Garden writer Ciscoe Morris says Chilean fire trees can be fussy to grow but offers several tips for success.
In the Garden
Q: After hearing you rave about your Chilean fire tree in a lecture a few years ago I’ve tried growing two of them but both died. What do they require?
A: The only sight more spectacular than the profusion of brilliant, scarlet-orange tubular blooms on a Chilean fire tree (Embothrium coccineum) are the multitudes of hummingbirds that will entertain you as they do battle to claim the tree as their own.
Although they’re hardy to about 10 degrees, these amazing May bloomers often fail during the first couple of years; therefore they have gained a reputation for being difficult to grow. Considering that the Embothrium growing in my back garden is one of the oldest in Seattle, these trees can definitely thrive if you follow a few guidelines. Avoid leaving your new tree sitting in a pot. Acquire your tree in spring (available online and at plant sales) and plant it in the ground as soon as possible after you get it home.
Perennials + Great Combinations to Make Your Garden Last, at Molbak's:
10 a.m. to 11 a.m., Saturday, March 28. Learn about perennials and companion plants that can take your landscape through all seasons. Presented by Marty Wingate, author of “Perennials for the Pacific Northwest.” Free. 13625 N.E. 175th St., Woodinville.
Heronswood Plant Sale and Garden Tour:
10 a.m. to 4 p.m., Saturday, March 28. Local nurseries selling plants, lectures by Dan Hinkley and Mary Morris (all free). $10 to tour the garden. 7530 N.E. 288th St., Kingston.
Seattle Audubon Annual Spring Plant Sale:
10 a.m. to 4 p.m., Saturday, March 28. Native and nature-beneficial plants from several nurseries. Seattle Audubon Nature Shop, 8050 35th Ave N.E., Seattle.
It prefers lean, well-drained soil rather than a planting area well amended with compost. Although Embothriums love full sun, the roots prefer cool, shady conditions, so plant small shrubs, perennials and ground covers near the base of the tree to protect the roots from direct sun. Also, avoid fertilizing your Embothrium. These trees come from areas with very low levels of phosphorus and potassium; therefore adding these elements to the soil can kill the tree. Finally, try to water only during cool periods. Watering when soil temperatures exceed 60 degrees encourages fungus growth that can lead to root rot.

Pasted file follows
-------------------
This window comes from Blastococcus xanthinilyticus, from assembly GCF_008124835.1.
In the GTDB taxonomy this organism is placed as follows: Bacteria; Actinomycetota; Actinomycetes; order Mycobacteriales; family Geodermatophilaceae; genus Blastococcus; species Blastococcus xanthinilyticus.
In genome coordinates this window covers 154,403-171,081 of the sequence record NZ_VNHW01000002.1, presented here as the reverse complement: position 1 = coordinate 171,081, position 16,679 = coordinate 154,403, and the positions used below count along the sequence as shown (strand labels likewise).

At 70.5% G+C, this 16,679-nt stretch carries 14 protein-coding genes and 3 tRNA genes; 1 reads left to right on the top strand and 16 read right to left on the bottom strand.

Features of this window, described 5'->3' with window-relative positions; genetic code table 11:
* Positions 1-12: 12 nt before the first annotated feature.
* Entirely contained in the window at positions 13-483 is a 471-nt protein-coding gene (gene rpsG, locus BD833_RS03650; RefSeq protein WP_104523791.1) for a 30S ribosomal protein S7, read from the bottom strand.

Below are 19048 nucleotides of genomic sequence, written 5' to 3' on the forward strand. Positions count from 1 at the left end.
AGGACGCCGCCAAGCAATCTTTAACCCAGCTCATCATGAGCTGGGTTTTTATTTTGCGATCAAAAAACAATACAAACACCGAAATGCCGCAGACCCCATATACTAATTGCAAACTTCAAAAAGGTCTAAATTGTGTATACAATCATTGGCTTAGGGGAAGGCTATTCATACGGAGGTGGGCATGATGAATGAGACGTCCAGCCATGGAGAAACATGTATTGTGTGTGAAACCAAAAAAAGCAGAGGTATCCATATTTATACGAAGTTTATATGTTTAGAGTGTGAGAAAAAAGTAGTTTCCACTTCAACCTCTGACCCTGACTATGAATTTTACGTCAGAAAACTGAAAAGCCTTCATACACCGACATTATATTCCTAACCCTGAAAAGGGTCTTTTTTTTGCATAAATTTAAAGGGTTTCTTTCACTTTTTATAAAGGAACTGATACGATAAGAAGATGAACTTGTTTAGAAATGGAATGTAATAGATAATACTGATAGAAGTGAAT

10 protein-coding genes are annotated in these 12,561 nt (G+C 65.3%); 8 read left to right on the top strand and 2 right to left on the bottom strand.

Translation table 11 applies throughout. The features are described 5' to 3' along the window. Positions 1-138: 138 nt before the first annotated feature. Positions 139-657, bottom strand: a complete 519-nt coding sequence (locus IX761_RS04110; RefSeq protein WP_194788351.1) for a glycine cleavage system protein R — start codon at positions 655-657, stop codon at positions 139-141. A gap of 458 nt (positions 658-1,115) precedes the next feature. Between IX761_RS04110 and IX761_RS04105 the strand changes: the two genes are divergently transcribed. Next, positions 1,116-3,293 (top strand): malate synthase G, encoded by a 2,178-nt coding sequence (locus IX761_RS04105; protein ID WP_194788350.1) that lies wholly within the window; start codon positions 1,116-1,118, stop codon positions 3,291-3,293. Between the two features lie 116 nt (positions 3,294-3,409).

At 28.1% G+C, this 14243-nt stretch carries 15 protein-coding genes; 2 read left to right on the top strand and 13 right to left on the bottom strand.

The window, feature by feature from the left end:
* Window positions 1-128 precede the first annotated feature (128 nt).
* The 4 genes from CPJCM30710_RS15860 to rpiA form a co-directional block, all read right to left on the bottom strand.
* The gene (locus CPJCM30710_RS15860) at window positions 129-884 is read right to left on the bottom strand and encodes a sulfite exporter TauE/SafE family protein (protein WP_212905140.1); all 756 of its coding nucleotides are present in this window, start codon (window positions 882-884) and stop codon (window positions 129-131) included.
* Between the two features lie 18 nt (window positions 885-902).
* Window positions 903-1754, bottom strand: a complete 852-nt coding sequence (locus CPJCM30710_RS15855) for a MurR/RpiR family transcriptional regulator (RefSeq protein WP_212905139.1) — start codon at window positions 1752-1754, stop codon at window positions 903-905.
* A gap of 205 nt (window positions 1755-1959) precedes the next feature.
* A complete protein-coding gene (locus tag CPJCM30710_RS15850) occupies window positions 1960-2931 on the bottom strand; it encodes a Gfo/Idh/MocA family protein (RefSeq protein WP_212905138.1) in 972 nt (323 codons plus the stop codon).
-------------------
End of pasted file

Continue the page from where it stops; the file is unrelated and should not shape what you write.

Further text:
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Fortunately, once established, these trees are extremely drought tolerant and rarely, if ever, require summer watering. Despite their fussy nature, with a little extra care in the beginning, you’ll end up with a tree that is not only drop-dead gorgeous in flower, but will also attract so many hummingbirds you’ll have to wear a hard hat to walk in the garden.
Q: My Japanese Camellia has grown too large for the space it’s in. Can I prune this massive shrub way back, or would I be better off moving it to an area with more room?
A: You’re much better off pruning it. Camellias are one of the few shrubs I’ve come across that are basically impossible to move once they’ve become established. In past attempts, I thought I had been successful but they all ended up dying within 5 to 10 years.
Fortunately when it comes to pruning, it’s a different story. As long as the Camellia is healthy and you prune it right after the blooms fade, you can prune them as hard as you want without harming them. While directing grounds care at Seattle University, I once had to cut a 20-foot tall Camellia right to the ground to make way for nearby construction. I was sure I’d never see it again, but to my surprise, it not only grew back, but exceeded its original height within 10 years.
If you decide to prune it way back, it will look much better if you follow the advice of one of my horticulture professors who taught me to thin out the remaining foliage. According to my professor, Camellias look their best when the foliage is open enough for a bird to fly through it. By the time he finished his demonstration, however, it looked more like a 747 could fly through it, so as you can see, there is little to worry about when it comes to pruning your Camellia.